I’ve been holding steady at 178 pounds for two days in a row.
So I e-mail JB and see what he has to say about it.
Let’s keep things as is for now, he writes. Next week we’ll probably have to bump the calories up a bit. If you finish the week at 180 we’ll have to push to get an extra 5 pounds each for the last two weeks. Think about where you can add one more meal each day.
Wait. One more meal?
I can barely drink water on top of everything I’m already eating. How the hell am I gonna fit in another entire meal?
JB may be the expert, but my gag reflex is the gatekeeper to my stomach. And it’s not happy with me at the moment.
Still, I should be optimistic.
I email JB back and let him know I’m up for trying anything as long as my stomach doesn’t explode. I also mention that I’m heading on a road trip tomorrow with my younger brother and his friend. I’m taking them to a concert and putting us up in a swanky hotel.
I ask JB what I should do about food.
Just order double-dinners while you’re away and try to pick restaurants that can match your meals as closely as possible, he writes back. But whatever you do, don’t be the “Cooler Guy.”
That’s good advice because I can’t stand the Cooler Guy.
Let me explain.
The Cooler Guy is a dude who works out and carries all of his meals around in a cooler — from home, to work, to the gym, and even to social events — and periodically breaks it open to eat his tuna fish, chicken breasts, or whatever other plain protein source he has hidden between his bag of baby carrots and reusable ice pack.
It’s like he’s trying to call attention to his healthy lifestyle and constantly seeking approval. It’s annoying and — except in rare cases — entirely unnecessary.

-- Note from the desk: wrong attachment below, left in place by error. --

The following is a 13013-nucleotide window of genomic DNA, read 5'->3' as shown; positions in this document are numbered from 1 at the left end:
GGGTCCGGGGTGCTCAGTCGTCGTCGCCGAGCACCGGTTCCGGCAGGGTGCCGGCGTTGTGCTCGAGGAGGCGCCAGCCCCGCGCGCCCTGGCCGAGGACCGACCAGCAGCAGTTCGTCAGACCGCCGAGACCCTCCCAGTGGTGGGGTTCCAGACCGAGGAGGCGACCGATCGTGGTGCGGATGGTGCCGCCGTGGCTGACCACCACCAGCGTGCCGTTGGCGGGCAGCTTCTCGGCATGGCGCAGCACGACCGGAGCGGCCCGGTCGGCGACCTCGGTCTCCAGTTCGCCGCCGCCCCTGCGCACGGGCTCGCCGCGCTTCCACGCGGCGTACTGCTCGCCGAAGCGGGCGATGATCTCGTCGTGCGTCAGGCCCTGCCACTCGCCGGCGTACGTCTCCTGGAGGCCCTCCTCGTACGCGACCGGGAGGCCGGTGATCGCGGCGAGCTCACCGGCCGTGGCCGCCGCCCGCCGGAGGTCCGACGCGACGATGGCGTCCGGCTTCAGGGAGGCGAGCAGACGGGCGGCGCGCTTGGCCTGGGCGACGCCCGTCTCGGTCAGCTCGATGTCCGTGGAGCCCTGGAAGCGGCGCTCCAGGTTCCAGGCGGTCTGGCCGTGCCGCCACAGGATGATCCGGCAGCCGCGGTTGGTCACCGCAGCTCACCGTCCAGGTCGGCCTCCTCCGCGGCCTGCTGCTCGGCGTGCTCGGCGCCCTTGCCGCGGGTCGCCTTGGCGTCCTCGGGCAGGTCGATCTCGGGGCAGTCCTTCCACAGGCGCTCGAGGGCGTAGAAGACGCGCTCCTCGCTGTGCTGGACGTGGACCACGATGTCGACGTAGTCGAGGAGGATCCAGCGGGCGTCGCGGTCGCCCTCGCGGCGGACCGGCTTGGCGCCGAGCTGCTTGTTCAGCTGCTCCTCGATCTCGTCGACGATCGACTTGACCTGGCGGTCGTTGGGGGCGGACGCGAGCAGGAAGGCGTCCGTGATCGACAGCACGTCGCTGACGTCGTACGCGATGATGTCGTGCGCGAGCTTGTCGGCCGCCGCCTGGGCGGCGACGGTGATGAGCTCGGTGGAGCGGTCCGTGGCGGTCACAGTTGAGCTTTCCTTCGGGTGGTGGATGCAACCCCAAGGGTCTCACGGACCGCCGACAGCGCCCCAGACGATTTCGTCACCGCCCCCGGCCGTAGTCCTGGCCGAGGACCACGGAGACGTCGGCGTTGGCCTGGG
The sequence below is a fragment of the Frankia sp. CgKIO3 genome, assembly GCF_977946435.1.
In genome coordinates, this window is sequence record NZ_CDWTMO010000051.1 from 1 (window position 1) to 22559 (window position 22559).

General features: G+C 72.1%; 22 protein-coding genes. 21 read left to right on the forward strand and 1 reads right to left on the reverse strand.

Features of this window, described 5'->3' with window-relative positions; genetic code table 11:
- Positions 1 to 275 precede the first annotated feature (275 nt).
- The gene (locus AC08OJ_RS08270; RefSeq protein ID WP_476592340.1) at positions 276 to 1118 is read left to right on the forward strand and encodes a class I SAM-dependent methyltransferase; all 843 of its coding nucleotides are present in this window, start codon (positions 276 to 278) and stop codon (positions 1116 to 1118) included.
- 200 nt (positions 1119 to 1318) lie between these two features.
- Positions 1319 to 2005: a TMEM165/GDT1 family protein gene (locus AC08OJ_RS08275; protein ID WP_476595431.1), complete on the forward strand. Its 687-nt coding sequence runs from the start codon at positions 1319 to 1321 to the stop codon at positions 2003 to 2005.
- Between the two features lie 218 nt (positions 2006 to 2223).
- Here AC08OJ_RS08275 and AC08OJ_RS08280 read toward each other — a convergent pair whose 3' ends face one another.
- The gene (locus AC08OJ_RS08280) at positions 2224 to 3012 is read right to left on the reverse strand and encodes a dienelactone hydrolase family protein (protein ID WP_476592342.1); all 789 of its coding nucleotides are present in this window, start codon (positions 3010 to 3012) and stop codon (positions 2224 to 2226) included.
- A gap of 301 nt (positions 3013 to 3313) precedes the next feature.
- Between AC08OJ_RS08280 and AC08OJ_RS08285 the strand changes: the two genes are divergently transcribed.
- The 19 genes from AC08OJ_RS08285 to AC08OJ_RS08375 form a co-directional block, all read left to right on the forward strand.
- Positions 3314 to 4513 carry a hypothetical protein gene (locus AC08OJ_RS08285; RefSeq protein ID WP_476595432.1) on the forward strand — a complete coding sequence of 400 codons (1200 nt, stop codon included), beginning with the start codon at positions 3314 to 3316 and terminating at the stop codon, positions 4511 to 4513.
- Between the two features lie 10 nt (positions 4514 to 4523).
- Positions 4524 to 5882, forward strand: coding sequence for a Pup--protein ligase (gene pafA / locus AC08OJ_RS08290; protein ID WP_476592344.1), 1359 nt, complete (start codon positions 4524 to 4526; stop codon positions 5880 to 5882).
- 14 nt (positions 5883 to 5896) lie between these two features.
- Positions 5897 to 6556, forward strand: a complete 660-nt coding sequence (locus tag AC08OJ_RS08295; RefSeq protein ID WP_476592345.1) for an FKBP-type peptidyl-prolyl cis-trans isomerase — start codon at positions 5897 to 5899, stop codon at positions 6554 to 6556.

JB and I were both the Cooler Guy early on in our weight-training career. In fact, most guys who get serious about working out and building a good body have been the Cooler Guy at one point or another.
I went through my Cooler Guy phase the first year of my body transformation. Then I realized if I just planned my day a little better, I could eat all my meals at home or in a restaurant and not have to look like a tool carrying a Coleman lunchbox around.
So I’m glad JB’s not insisting I pack a bunch of meals for my trip. Instead I’ll just plan on spending a little more money at restaurants.
And to be honest, I’m excited for a little variety. I’ve been eating the same damn stuff for the past 10 days.
Maybe I can get some lobster or something. I wonder how many mussels and clams add up to 1.5 pounds of protein.
Probably a lot.
Other highlights from Day 11
- Climbing the rope, flipping tires, and pushing a sled. I love working out at an “underground” gym with access to all that equipment. It sure as hell beats running on a treadmill.
- My girlfriend insisting that my tits are now bigger than hers. Which they aren’t. But it did require a quick comparison and further study. Which means my sex drive is, thankfully, on the rebound.
The philosophy behind adding another meal
Making a change is all about small incremental improvements. You try something for a little while, see how it works, and if you need to, make a small change and repeat the steps.
For this experiment JB started me off with a lot of food, enough to where I’d be in a caloric surplus and gain muscle. But he didn’t overload me as much as he could have. He wanted to leave a little wiggle room to make changes if needed.
This “extra meal” he wants to add next week, therefore, is strategic. Now that I’m stalled at around 178 pounds, we need to increase the calories. Even though it’ll be tough for me and my stomach to eat another meal, I’m pretty sure I can do it.
But if I started with this meal at the very beginning, we wouldn’t have had any place to go when I inevitably stalled out. You can only add so many meals. You can only make so many incremental improvements.
(Plus, the extra calories in the beginning might have lead to extra fat gain, which we didn’t want.)
The lesson then, is to start small and add or subtract from there.